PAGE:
According to the National Institute on Drug Abuse, marijuana ranks as the most commonly used illegal drug in the United States. While some states have passed laws permitting or decriminalizing possession of small amounts of marijuana, marijuana remains an illegal controlled substance under federal law.
The conflict might someday be resolved, but for now, federal and state law are at odds with each other. As a result, federal consequences are possible even when people follow state laws about marijuana use and possession.
Federal drug laws classify marijuana as a Schedule I drug. A first possession offense—of any measurable amount—carries misdemeanor penalties of imprisonment for up to one year and a minimum $1,000 fine. The penalty increases to a felony for a second possession offense. If someone possesses marijuana in order to sell it or for other criminal reasons, the penalties become much harsher—including possible mandatory prison time and forfeiture of property or money. (21 U.S.C. §§ 812, 844 (2019).)
Given this legal framework, federal prosecutors can prosecute conduct that is legal under a state's marijuana laws (more on state laws below). While federal prosecution for marijuana possession when state law allows it isn't common, the rise in the number of states authorizing certain medical and recreational marijuana use has prompted the federal government to reevaluate its enforcement policies from time to time.
Some states follow federal law and prohibit any possession of marijuana. But a growing number of states have enacted laws that split from federal law and allow possession of small amounts of the drug.
More than 30 states have approved medical marijuana programs. Regulations vary widely between states. To legally purchase and possess medicinal marijuana, most states require patients to register with the state or obtain a specific identification card. Some states allow patients to grow their own marijuana, while others allow access only through regulated dispensaries.
A few states have legalized possession of small amounts of marijuana for personal use by adults. But, even in these states, limits exist.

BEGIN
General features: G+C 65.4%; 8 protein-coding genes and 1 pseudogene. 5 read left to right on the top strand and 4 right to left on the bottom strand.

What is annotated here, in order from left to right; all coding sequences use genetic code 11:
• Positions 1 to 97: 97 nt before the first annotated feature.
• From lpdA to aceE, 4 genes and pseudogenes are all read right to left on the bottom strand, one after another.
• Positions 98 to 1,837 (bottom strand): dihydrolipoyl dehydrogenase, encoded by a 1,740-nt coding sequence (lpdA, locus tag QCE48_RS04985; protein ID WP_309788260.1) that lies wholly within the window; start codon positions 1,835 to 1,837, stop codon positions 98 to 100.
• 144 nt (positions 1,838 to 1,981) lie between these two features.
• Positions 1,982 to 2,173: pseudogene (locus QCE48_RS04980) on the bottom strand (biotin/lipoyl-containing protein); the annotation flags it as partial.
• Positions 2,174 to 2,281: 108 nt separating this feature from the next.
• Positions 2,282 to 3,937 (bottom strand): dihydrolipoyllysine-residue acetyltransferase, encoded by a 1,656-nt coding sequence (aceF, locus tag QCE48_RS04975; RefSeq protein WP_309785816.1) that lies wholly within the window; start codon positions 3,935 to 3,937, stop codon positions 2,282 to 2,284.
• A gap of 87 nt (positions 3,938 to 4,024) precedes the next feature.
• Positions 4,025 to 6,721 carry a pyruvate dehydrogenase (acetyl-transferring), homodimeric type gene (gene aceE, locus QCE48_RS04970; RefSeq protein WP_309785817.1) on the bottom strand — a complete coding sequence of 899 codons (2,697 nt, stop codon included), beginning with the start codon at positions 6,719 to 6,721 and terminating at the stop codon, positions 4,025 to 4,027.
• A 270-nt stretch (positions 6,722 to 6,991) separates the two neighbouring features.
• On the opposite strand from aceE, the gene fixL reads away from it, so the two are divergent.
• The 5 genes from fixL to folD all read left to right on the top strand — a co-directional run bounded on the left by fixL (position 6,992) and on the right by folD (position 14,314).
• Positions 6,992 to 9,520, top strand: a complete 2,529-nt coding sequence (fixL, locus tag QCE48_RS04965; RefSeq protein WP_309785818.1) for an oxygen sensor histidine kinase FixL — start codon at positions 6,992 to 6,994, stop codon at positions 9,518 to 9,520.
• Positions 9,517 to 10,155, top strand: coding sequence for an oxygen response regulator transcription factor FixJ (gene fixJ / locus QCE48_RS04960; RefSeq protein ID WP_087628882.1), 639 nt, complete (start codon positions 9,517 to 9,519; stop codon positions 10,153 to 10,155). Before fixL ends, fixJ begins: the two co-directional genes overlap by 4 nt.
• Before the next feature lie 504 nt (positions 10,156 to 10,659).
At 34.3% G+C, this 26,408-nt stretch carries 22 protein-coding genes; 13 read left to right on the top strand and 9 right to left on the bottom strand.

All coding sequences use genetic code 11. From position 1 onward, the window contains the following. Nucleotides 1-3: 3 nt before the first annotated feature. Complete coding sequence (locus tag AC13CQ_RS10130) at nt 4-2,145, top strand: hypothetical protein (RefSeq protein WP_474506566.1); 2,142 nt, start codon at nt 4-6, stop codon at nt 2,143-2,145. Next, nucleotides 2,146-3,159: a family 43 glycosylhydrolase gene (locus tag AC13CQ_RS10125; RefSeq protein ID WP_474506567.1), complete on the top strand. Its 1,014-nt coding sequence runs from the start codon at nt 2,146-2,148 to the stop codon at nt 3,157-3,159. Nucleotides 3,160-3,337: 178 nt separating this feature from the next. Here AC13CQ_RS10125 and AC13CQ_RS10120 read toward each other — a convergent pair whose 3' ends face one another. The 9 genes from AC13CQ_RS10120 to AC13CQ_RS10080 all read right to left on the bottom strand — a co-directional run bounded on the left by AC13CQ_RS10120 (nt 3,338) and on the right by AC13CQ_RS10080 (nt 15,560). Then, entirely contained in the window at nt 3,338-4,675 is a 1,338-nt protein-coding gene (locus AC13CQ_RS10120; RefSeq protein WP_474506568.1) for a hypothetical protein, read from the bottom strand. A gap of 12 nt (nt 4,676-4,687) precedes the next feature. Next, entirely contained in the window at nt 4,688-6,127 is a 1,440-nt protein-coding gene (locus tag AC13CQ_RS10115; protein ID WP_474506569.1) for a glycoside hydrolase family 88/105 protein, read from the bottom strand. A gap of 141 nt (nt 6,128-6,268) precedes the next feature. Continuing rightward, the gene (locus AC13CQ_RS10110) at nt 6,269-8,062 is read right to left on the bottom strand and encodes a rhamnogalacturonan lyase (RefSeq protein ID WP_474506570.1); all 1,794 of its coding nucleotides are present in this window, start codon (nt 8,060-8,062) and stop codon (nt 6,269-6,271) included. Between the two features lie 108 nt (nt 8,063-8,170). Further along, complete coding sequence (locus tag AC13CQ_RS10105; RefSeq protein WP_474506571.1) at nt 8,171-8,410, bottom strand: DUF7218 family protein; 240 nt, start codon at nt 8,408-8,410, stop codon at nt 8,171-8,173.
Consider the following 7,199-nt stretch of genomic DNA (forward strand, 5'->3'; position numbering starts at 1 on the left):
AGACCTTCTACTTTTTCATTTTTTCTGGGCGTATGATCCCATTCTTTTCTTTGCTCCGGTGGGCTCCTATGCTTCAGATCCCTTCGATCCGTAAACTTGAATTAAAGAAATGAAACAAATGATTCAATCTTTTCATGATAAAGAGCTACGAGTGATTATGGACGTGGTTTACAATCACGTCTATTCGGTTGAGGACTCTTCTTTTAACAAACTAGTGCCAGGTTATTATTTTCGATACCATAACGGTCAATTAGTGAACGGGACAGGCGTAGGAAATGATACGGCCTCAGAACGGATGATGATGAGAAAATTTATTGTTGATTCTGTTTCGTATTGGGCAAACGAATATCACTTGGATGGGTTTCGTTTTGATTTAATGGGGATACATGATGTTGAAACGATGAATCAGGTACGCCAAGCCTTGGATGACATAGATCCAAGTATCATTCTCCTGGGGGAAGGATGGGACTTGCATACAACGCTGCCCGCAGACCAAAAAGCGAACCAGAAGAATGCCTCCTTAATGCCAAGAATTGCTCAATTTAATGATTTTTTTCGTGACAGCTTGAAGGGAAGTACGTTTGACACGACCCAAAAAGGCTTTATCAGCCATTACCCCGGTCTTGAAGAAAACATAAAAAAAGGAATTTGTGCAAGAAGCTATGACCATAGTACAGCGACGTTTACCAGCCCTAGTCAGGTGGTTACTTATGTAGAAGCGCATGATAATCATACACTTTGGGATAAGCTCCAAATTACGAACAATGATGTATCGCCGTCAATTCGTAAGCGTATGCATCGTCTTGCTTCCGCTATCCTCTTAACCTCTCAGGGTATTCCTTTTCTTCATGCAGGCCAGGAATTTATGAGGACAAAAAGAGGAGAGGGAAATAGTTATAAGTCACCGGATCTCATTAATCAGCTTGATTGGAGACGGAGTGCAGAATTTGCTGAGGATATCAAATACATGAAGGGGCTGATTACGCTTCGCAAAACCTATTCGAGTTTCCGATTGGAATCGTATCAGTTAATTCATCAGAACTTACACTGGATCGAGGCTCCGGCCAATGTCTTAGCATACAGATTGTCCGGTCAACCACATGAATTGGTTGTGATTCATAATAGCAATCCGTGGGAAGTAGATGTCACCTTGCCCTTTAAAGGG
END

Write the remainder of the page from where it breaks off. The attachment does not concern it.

In “legalized” states, laws still control:
And similar to alcohol, driving under the influence of (legal) marijuana remains illegal (and dangerous).
Instead of legalizing recreational use of marijuana, some states have decriminalized it. What's the difference? In “decriminalized” states, the law still prohibits possession of small amounts of marijuana, but punishment is typically a civil fine or low-level criminal infraction that can't result in jail time.
A number of states that have legalized or decriminalized marijuana possession allow people with past convictions to seal or expunge their old records. Depending on the state, the process can be automatic or require people to petition the court. Clearing your criminal record often helps in obtaining jobs, housing, and professional licenses.
See the following links for state-specific information on marijuana-possession laws and penalties. And read below for general information on possible legal fallout from use and possession of the drug.
If you're arrested for illegal possession of marijuana, you could face charges ranging from minor criminal infractions to felonies, depending on the circumstances. Here are some common factors that determine the severity of the punishment.
How much? Punishment for marijuana possession often varies according to the quantity of marijuana involved. A person who possesses a small amount (for personal use) might face misdemeanor penalties. However, if the quantity is large enough to indicate that it's held for sale rather than for personal use, possession almost always constitutes a felony. (Even when the amount is small, other factors can lead to a possession-for-sale charge—for example, also possessing scales or packaging materials.)
Where? Increased penalties can apply if someone who has marijuana possesses it near places where children or vulnerable adults spend time, such as schools, youth centers, parks, public housing, and drug treatment centers. In states where some kinds of recreational use is legal, the law usually prohibits possession in public areas.
Other crimes? Possession in connection with other violations—like drug trafficking, large-scale grow operations, violent activities, or illegal firearm possession—often carry severe felony penalties.
Prior convictions? Having multiple drug convictions on your record usually results in increased penalties. Instead of misdemeanor charges, a repeat drug offender might be looking at felony penalties and possibly prison time. On the flip side, for low-level possession offenses, some states offer diversion to first-time offenders. Diversion provides an alternative to prosecution or conviction if the defendant agrees to, and successfully completes, counseling or treatment.
If you've been arrested for illegal possession of marijuana, consult an experienced criminal defense attorney. An attorney can advise you on the possibility of seeking reduced charges or diversion, as well as provide legal advice on the potential consequences of the charges against you.